Tuesday's Indiana primary is arguably the final frontier for Ted Cruz to keep alive any prospect of winning the Republican presidential nomination. The poll numbers aren't looking good for him in the Hoosier State, but he's holding out hope that Indiana will join several other Midwestern states in rewarding him for his socially conservative record. But in his quest to become the favorite of social conservatives, Cruz has aligned himself with a number of far-right extremists who could cause him trouble in the increasingly unlikely event that he finds himself in a general election battle in November. From the star of Duck Dynasty to activists who advocate executing abortion doctors and gay people, here's a partial list:
The Benham family: In February, Ted Cruz appointed David and Jason Benham, twin brothers and real estate entrepreneurs based in North Carolina, to his campaign's Religious Liberty Advisory Council. As Mother Jones reported in April, the brothers have been at the forefront of every battle to oppose gay rights in North Carolina in recent years. They've opposed gay pride parades and organized anti-abortion protests, and at one point David Benham equated the battle against marriage equality with fighting Nazis. The brothers were most recently instrumental in stoking opposition to a Charlotte nondiscrimination ordinance that eventually led to HB 2, the state's transgender "bathroom bill" that has sparked a national uproar.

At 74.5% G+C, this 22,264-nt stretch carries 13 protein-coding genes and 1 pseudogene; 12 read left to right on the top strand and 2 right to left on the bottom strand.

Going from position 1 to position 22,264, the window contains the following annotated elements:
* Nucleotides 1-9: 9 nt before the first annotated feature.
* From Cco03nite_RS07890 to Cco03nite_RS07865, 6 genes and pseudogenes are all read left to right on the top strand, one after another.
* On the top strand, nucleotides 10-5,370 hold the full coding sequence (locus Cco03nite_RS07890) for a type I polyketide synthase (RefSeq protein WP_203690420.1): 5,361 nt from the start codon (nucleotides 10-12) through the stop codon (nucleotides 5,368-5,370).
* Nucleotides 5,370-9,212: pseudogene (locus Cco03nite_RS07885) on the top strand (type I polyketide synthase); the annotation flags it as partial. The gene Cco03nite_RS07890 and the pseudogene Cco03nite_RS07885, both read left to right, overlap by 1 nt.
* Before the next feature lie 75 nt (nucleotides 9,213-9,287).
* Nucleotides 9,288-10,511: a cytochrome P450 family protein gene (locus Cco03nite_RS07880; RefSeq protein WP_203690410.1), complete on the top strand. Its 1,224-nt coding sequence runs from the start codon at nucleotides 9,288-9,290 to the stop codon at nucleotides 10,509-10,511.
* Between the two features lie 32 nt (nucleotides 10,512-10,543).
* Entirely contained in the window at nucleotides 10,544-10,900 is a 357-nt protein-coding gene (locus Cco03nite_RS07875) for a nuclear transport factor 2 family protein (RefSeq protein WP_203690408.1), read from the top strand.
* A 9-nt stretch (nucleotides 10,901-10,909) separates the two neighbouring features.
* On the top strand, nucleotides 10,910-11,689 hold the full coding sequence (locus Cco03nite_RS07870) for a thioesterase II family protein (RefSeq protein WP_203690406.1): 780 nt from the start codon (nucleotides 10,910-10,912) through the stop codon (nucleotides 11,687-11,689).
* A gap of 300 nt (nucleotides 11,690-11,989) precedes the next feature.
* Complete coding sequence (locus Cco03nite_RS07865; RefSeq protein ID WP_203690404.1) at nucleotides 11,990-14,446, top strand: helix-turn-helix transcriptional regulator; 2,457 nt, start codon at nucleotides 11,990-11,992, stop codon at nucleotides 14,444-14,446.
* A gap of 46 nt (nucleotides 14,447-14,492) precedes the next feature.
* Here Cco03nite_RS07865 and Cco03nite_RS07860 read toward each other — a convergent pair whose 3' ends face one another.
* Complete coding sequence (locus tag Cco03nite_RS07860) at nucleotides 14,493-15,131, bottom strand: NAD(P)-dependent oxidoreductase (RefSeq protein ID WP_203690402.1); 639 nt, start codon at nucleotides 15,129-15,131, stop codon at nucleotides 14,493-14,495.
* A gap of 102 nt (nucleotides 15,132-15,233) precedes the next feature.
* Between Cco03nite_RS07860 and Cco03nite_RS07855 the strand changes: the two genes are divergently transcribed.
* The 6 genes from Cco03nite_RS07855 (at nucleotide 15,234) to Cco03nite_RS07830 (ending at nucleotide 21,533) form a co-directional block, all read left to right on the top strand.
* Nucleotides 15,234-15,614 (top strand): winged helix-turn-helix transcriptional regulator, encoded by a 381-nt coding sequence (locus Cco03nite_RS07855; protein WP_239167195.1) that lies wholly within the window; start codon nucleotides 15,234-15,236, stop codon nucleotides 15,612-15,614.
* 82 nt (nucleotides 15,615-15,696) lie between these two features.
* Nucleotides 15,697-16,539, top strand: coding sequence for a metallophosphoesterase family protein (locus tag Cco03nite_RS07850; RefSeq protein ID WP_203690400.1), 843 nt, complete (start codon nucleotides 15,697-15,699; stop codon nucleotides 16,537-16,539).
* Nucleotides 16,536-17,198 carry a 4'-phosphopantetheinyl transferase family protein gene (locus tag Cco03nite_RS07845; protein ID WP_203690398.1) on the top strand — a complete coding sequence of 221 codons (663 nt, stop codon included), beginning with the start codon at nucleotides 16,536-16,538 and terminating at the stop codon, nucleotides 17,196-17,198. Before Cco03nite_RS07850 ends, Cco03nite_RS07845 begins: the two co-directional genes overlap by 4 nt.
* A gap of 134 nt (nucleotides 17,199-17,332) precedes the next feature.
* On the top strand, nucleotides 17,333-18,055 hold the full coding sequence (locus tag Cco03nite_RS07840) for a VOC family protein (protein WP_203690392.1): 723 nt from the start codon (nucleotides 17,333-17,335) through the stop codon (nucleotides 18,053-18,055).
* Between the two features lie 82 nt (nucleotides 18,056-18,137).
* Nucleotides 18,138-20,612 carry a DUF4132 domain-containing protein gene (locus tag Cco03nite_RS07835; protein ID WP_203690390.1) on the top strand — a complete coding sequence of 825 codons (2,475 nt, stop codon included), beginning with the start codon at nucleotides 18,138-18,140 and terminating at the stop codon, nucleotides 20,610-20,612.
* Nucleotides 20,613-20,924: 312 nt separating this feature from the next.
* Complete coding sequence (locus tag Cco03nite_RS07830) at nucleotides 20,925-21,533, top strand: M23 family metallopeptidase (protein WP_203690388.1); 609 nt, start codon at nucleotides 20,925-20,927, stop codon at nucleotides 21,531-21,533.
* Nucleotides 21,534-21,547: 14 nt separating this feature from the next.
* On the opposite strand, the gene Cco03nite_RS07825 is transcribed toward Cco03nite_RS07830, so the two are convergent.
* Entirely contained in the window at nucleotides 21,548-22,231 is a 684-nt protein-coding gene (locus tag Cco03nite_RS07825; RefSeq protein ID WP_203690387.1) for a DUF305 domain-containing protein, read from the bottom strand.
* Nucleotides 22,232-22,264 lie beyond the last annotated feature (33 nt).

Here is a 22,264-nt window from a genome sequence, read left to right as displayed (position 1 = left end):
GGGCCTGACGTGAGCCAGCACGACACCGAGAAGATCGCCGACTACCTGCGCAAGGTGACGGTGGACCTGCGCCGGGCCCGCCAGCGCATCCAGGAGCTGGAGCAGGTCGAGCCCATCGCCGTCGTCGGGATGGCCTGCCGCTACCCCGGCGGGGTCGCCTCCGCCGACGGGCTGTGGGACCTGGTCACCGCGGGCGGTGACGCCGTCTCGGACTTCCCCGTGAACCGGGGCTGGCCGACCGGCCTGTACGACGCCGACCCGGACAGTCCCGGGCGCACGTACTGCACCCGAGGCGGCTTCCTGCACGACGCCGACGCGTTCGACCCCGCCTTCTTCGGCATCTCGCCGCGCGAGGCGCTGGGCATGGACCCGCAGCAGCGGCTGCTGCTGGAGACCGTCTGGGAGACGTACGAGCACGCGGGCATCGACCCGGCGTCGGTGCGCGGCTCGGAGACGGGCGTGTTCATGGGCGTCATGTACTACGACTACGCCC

Their father, Flip Benham, is a well-known anti-gay and anti-abortion street preacher in Charlotte. In November, Cruz touted Benham's endorsement in a press release. In 1994, Benham became the director of the anti-abortion group Operation Rescue, and he later renamed it Operation Save America. He still leads the group. Benham is best known for having helped convert Norma McCorvey—the "Jane Roe" of the landmark 1973 Supreme Court case Roe v. Wade, which legalized abortion—to fundamentalist Christianity and to renouncing her past support of abortion rights. In 1995, Benham opened the national headquarters of Operation Rescue next door to the Dallas abortion clinic where McCorvey was working at the time as a marketing director. The two struck up a friendship, and when McCorvey eventually converted, Benham performed her baptism.